God didn’t so much as laugh at my plans last week, as fall off His throne, clutching His sides.
A week ago today my primary concerns for the week were: how to organise a slot of time for self so I could get to a Gap with my 30% off voucher and buy all my xmas presents in one foul swoop; whether I’d be able to make it to an artists’ studio open day on Thursday or Friday; and what on earth I was going to wear for a friend’s birthday dinner on Saturday night. I also spent bursts of my time thinking of the theme for the next blog posting: whether to continue with the kids’ minor achievements (the Boy now singing along to songs – and in Swedish too! – the Girl not doing much, but being very sweet about it) and whether I had cooked anything reasonable recently which might don the pages of the ‘net.
But first I had to get the Boy to the doctor to have his persistent hacking cough checked out – viral, apparently, nothing to be done but put up with it – and ensure Girl wasn’t coming down with same thing. A bit of a runny nose, but nothing to worry about.
The runny nose became a cough by Tuesday morning, a hunger-strike and high temp by Tues night, non-stop pitiful wailing by Wednesday – and INTENSIVE CARE FOR PNEUMONIA by Thursday.
(That pause is me still in shock)
There followed some of the worst hours of my life - actually, scrap that: the worst, without a doubt – while we looked on helplessly as she was plugged into machines, hooked up to tubes, struggled to breathe, and just looked so teeny and fragile on the huge hospital cot. I held her for almost a full day, trying to ease her discomfort, trying not to get her (and me) tangled up in her tubes and wires, rocking, shushing, crying, kissing, pleading, snapping at nurses - all the while the glorious antibiotics were doing their magical stuff.
Have antibiotics made it onto the cover of Time magazine yet? Because they should have done.
I owe them my daughter’s life – or at the very least, her lungs.
The drama and trauma has passed, and after a few days in hospital we are all home again. The Boy, who sweetly asked after his sister alot, seems relieved to have us all together again, and is loathe to let me out of his sight. The Girl seems to not care too much, her smile has returned and once she gives up the faux-anorexia nonsense, she should hopefully be fully restored.
In the midst of the bleakness, two things gave me some relief. One was that the Boy has, finally finally, learned how to say “yes”; we no longer have to take the absence of a forceful “no” as an affirmative. He says it in a very sincere, sombre way, while nodding his head – as if there’s just no doubt in his mind – which I just love. Fun games now include asking him if he loves me? “Ye-es”; asking him if he loves his sister? “Ye-es”; asking him if his Daddy smells? “Ye-es”. Hahahaha.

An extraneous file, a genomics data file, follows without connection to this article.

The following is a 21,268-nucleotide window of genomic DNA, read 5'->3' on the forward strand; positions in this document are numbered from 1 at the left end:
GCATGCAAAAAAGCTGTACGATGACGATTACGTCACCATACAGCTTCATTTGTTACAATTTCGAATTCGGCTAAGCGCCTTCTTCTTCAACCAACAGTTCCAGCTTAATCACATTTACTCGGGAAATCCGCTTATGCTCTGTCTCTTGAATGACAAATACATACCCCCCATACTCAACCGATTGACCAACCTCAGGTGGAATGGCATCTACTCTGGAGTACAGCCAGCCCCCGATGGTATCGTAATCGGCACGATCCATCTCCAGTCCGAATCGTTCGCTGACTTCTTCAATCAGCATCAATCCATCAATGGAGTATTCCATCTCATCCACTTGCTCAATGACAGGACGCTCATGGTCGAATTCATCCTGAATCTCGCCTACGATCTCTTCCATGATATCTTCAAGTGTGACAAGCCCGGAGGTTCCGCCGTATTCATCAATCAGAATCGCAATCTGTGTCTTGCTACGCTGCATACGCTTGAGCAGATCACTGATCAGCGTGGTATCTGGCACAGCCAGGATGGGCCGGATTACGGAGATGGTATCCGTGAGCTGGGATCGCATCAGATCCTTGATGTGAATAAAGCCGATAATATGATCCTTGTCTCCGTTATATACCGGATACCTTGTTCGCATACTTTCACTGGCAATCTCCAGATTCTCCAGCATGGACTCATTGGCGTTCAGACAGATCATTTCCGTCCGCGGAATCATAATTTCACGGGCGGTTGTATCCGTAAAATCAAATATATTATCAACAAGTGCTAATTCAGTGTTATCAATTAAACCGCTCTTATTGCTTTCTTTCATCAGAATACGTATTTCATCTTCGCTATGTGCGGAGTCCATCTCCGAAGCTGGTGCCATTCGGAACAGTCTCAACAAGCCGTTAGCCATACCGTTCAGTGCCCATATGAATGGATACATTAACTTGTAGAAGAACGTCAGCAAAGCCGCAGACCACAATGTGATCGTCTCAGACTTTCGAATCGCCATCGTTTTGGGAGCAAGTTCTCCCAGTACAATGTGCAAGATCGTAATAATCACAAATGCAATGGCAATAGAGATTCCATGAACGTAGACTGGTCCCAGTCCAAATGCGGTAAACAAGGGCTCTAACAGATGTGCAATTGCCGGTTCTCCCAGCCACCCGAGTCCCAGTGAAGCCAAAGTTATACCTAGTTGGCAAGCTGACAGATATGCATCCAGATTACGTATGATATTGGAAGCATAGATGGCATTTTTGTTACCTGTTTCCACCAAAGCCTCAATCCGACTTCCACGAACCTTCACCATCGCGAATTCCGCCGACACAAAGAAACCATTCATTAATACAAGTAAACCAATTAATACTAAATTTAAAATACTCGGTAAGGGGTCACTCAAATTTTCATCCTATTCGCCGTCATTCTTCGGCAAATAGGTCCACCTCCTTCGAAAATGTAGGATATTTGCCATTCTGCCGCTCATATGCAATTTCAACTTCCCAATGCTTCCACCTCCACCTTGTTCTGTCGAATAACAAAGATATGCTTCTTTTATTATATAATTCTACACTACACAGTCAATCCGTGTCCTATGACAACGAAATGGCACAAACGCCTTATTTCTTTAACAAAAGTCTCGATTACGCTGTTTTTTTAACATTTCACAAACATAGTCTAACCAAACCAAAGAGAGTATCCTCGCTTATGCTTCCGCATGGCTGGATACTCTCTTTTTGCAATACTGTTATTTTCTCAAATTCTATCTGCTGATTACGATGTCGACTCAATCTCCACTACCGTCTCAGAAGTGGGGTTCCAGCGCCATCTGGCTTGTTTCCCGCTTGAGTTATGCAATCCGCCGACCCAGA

The other was baked potatoes. I know, how pathetic. On the day I ventured home to grab some sleep and spend time with the Boy, I realised that like a modern-day Old Mother Hubbard, the freezer – where his emergency pots of home-made meals are stored - was bare. As were the cupboards - except for a bag of eyeful potatoes. I didn’t have time to peel or slice – or indeed do anything at all – so instead I turned the oven on to high, washed them (minimally), stabbed them therapeutically and threw them all in, whereupon I promptly forgot about them and telephoned my mother to whimper and seek comfort.
An hour of comforting later, the smell of Autumn filled the house, and lunch / side dishes / snacks were aplenty.
Potatoes are the best thing ever. In fact there was a man on the radio this morning who had just finished a 60-day diet of only potatoes, during which time he lost 22lbs (and, I’d imagine, some of the will to live). That might perhaps be taking it a teeny step too far, but if I had to live on only one food, it would be potatoes. That one – admittedly large - tray of baked spuds yielded mash, grilled potato skins, hash browns and – of course – stuffed baked potatoes.
I won’t insult anyone’s intelligence by giving a recipe. But a couple of teeny tips:
- It takes the same amount of oven heat (about an hour, at at least 190F), and effort on your part, to cook one as it does twenty. So go for twenty.
- Once cooled, I kept any that remained uneaten in the cooled oven. We ate the last of them three days later (fried) and they were fine, but I’d imagine any later than that might get a bit icky.
- If you plan on scooping and mashing, two points. First, slit-and-pinch the potatoes with a heavy hand as soon as they come out of the oven – the more steam they release, the fluffier they’ll be. Mash as soon as possible with lots of butter and a splash of milk. Secondly, keep a small bit of potato on the skins, for liberal sprinkling with grated cheese and a re-visit to the oven (or hot grill) at a later point. Tell your toddler these are “crisps” and watch him gobble. (‘Tho try to refrain from eating from his plate, it’s unseemly).
God bless the humble spud. When He stops laughing at me, that is.